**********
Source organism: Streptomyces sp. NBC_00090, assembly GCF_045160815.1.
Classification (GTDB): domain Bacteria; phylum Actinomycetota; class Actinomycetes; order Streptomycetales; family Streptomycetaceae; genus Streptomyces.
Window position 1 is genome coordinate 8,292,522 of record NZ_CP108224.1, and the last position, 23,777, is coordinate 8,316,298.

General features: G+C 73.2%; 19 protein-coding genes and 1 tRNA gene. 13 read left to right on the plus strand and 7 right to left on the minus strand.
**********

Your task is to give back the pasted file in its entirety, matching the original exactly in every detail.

Source organism: Streptomyces sp. NBC_00090, assembly GCF_045160815.1.
Classification (GTDB): domain Bacteria; phylum Actinomycetota; class Actinomycetes; order Streptomycetales; family Streptomycetaceae; genus Streptomyces.
Window position 1 is genome coordinate 8,292,522 of record NZ_CP108224.1, and the last position, 23,777, is coordinate 8,316,298.

General features: G+C 73.2%; 19 protein-coding genes and 1 tRNA gene. 13 read left to right on the plus strand and 7 right to left on the minus strand.